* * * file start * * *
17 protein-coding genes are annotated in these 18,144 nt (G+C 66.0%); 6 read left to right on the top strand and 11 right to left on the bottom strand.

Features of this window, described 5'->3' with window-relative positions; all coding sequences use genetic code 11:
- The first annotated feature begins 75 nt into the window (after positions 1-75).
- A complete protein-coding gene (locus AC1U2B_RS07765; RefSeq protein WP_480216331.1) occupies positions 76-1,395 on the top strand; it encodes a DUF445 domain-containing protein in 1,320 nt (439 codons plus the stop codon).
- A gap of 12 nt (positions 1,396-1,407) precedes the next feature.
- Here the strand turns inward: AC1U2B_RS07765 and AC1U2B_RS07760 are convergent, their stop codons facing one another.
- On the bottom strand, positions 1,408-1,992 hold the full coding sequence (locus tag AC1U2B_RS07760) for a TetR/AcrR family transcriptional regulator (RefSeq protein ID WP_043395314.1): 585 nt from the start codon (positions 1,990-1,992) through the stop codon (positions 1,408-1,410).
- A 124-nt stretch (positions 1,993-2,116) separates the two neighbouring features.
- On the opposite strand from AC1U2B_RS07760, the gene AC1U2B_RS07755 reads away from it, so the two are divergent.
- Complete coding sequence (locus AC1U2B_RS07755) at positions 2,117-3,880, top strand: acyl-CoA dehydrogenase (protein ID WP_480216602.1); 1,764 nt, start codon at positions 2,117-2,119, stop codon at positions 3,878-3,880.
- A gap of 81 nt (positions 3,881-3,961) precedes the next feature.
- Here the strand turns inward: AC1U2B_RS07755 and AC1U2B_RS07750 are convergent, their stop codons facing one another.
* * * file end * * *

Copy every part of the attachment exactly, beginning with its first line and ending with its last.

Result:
17 protein-coding genes are annotated in these 18,144 nt (G+C 66.0%); 6 read left to right on the top strand and 11 right to left on the bottom strand.

Features of this window, described 5'->3' with window-relative positions; all coding sequences use genetic code 11:
- The first annotated feature begins 75 nt into the window (after positions 1-75).
- A complete protein-coding gene (locus AC1U2B_RS07765; RefSeq protein WP_480216331.1) occupies positions 76-1,395 on the top strand; it encodes a DUF445 domain-containing protein in 1,320 nt (439 codons plus the stop codon).
- A gap of 12 nt (positions 1,396-1,407) precedes the next feature.
- Here the strand turns inward: AC1U2B_RS07765 and AC1U2B_RS07760 are convergent, their stop codons facing one another.
- On the bottom strand, positions 1,408-1,992 hold the full coding sequence (locus tag AC1U2B_RS07760) for a TetR/AcrR family transcriptional regulator (RefSeq protein ID WP_043395314.1): 585 nt from the start codon (positions 1,990-1,992) through the stop codon (positions 1,408-1,410).
- A 124-nt stretch (positions 1,993-2,116) separates the two neighbouring features.
- On the opposite strand from AC1U2B_RS07760, the gene AC1U2B_RS07755 reads away from it, so the two are divergent.
- Complete coding sequence (locus AC1U2B_RS07755) at positions 2,117-3,880, top strand: acyl-CoA dehydrogenase (protein ID WP_480216602.1); 1,764 nt, start codon at positions 2,117-2,119, stop codon at positions 3,878-3,880.
- A gap of 81 nt (positions 3,881-3,961) precedes the next feature.
- Here the strand turns inward: AC1U2B_RS07755 and AC1U2B_RS07750 are convergent, their stop codons facing one another.